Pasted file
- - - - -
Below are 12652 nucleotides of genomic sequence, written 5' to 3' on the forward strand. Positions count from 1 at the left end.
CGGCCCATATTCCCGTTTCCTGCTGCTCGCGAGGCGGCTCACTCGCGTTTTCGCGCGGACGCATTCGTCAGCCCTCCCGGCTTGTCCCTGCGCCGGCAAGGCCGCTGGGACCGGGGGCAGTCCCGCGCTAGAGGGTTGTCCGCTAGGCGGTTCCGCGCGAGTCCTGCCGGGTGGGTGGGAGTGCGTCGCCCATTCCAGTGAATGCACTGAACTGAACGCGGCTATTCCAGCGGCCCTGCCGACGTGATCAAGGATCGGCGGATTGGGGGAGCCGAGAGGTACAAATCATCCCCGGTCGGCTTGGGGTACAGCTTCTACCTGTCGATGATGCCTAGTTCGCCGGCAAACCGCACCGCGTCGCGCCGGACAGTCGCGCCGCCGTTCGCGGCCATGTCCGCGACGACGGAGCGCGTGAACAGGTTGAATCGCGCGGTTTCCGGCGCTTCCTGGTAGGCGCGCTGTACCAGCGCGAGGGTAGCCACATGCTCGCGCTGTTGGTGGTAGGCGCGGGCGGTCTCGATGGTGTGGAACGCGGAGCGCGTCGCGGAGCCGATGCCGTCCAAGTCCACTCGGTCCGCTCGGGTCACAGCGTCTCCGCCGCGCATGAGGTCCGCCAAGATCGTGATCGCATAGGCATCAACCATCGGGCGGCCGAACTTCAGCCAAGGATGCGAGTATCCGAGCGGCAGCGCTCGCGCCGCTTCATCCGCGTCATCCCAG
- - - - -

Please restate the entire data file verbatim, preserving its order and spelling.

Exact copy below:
Below are 12652 nucleotides of genomic sequence, written 5' to 3' on the forward strand. Positions count from 1 at the left end.
CGGCCCATATTCCCGTTTCCTGCTGCTCGCGAGGCGGCTCACTCGCGTTTTCGCGCGGACGCATTCGTCAGCCCTCCCGGCTTGTCCCTGCGCCGGCAAGGCCGCTGGGACCGGGGGCAGTCCCGCGCTAGAGGGTTGTCCGCTAGGCGGTTCCGCGCGAGTCCTGCCGGGTGGGTGGGAGTGCGTCGCCCATTCCAGTGAATGCACTGAACTGAACGCGGCTATTCCAGCGGCCCTGCCGACGTGATCAAGGATCGGCGGATTGGGGGAGCCGAGAGGTACAAATCATCCCCGGTCGGCTTGGGGTACAGCTTCTACCTGTCGATGATGCCTAGTTCGCCGGCAAACCGCACCGCGTCGCGCCGGACAGTCGCGCCGCCGTTCGCGGCCATGTCCGCGACGACGGAGCGCGTGAACAGGTTGAATCGCGCGGTTTCCGGCGCTTCCTGGTAGGCGCGCTGTACCAGCGCGAGGGTAGCCACATGCTCGCGCTGTTGGTGGTAGGCGCGGGCGGTCTCGATGGTGTGGAACGCGGAGCGCGTCGCGGAGCCGATGCCGTCCAAGTCCACTCGGTCCGCTCGGGTCACAGCGTCTCCGCCGCGCATGAGGTCCGCCAAGATCGTGATCGCATAGGCATCAACCATCGGGCGGCCGAACTTCAGCCAAGGATGCGAGTATCCGAGCGGCAGCGCTCGCGCCGCTTCATCCGCGTCATCCCAG